6. Make dining reservations as far in advance as possible, especially if you want a holiday-style meal. The Liberty Tree Inn in the Magic Kingdom does a great “dinner at Grandma’s” style feast and many of the sit-down restaurants throughout the Disney resorts and parks run special buffets or limited menus during the weeks around Christmas.This means not only a traditional meal, but they can get you in and out faster than if they were offering full menu service.
7. Trying to get into the theme parks, especially the Magic Kingdom, on Christmas Day is nearly impossible. Christmas Day itself is better spent watching the parade on TV, having a great meal – weren’t you clever to book in advance? – and doing something low stress like playing a game of miniature golf at Fantasia Gardens or Winter Summerland.
8. The resorts are gloriously decorated at Christmas, so save time to visit a few. The gigantic gingerbread houses at the Grand Floridian are great fun for kids and the trees at the Wilderness Lodge and Animal Kingdom Lodge are the most uniquely themed and fun on property.
9. Contact your hotel in advance and see what special perks are on tap for the holidays. All the Disney resorts and many off-site resorts in Orlando offer special little goodies for their guests at Christmas.Maybe carolers on Christmas Eve, a stocking hung on a hotel room door Christmas morning, breakfast with Santa….It’s easier to take advantage of these fun extras if you know about them in advance.
10. If you’re traveling at a peak time like Christmas and still want to ride the big-deal rides it’s especially essential that you get to the parks early (at least an hour before their stated opening time) and that you use Fastpass to cut down on wait times in line. A good guidebook and a solid touring plan are always important at Disney but when you’re traveling at Christmas they’re an absolute must. And … relax. You’re not going to see everything, and that’s okay. This is not the time to be a Disney commando, dashing from ride to ride in a mad quest to do it all. This is the time to slow down, take a deep breath, and savor those small special moments Disney does so well.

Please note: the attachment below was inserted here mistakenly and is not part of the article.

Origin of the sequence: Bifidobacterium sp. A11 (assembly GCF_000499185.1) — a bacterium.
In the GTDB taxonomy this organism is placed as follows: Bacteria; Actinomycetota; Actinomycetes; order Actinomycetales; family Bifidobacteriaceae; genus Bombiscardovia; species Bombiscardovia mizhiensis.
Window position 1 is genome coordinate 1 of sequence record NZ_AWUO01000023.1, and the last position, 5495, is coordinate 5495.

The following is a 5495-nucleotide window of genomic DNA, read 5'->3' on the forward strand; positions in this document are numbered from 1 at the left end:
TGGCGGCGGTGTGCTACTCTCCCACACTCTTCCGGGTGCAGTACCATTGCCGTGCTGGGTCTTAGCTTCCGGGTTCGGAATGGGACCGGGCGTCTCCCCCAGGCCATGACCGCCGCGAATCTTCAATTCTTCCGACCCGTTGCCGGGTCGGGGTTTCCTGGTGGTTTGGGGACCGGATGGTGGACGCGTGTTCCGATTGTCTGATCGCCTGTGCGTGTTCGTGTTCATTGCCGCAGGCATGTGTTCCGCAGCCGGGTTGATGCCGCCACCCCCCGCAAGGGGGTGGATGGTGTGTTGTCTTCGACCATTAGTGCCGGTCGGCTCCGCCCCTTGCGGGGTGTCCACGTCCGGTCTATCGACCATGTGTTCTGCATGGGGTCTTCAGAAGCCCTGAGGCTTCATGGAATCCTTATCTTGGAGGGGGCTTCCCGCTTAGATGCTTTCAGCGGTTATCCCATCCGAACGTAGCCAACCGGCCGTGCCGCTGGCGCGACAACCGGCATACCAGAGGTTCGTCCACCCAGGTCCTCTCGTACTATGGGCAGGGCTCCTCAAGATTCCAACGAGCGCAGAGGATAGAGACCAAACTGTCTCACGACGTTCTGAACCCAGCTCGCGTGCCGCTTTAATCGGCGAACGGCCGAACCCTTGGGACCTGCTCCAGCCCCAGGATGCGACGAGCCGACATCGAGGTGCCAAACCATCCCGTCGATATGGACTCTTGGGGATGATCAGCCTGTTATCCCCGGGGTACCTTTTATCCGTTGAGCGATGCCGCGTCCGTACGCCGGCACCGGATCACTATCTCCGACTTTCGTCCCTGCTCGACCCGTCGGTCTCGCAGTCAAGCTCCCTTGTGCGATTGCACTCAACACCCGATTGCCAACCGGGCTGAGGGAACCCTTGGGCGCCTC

For more Disney travel tips, you can visit fodors.com or grab a copy of my new book Fodor’s Walt Disney World With Kids 2011!
Visiting Disney World with tweens
Disney Cruise Line tips for families
Disney Cruise Line vacation review
Enjoying Walt Disney World without the rides
Tips for visiting Walt Disney World with kids of all ages
Choosing between Disneyland hotels
, North America
November 15th, 2010
Kristi from Ciao Bambino
We are participating in the Passports with Purpose fundraiser again this year. After last year’s huge success, $30,000 raised and a school built and operating in Cambodia, Passports with Purpose has another good deed in the works—a plan to raise $50,000 to help build housing in India!
Proceeds from the fundraiser will go to LAFTI (Land for Tillers’ Freedom), an independent, nonprofit organization based in India dedicated to improving the lives of the Dalit Caste, India’s poorest of the poor population. LAFTI works with government and private institutions to purchase land for Dalit families which they then farm for a steady income. Proceeds from the fundraiser will go towards constructing housing for these families that have never had a roof over their heads.
We are very fortunate at Ciao Bambino to have a great portfolio of properties that appeal not only to families, but couples and solo travelers as well. With that in mind, we searched for a prize that would be equally interesting to all types of travelers—and we found it! The Riviera Palm Springs in Palm Springs, California donated a tremendous prize …. a 5-night stay in a Mediterranean Suite and a dinner at Circa59 restaurant!
This property has a retro glamour décor that makes parents feel hip while captivating the kids. Although The Riviera Palm Springs is kid-friendly property with things like a family pool, dive-in movies and marshmallow roasts, there’s nightlife too. Guests will feel equally comfortable here for a family vacation or a couples or girlfriends getaway. The large, main pool is stunning and the giant pool “pillow-like” floats are heaven. A trolley service to downtown Palm Springs makes it easy to take a break and check out the local scene.
5 nights in a Mediterranean Suite (1 king bed/1 pullout queen). Taxes and resort fee included.
Dinner for two at Circa59 Restaurant (Max value $100, alcohol and gratuity not included)
Valid for 1 year. Expires 12/17/11.
Blackout dates: 2/18-2/20, 2/28-3/4, 4/1-4/2, 4/15/4/16, 5/27-5/29, 9/2-9/4, 8/9-8/10, 11/24, 12/31
How to Participate
Go to the Passports with Purpose Donation Page to see the complete list of prizes offered this year including our Ciao Bambino’s Riviera Palm Springs. You can buy the $10 raffle tickets here and specify which prize(s) are of interest.
PwP drawing begins: November 15
PwP closes: December 13
Prize winners announced: December 17
Please join us in supporting this important effort. Who knows—you may win one of the fantastic prizes offered this year.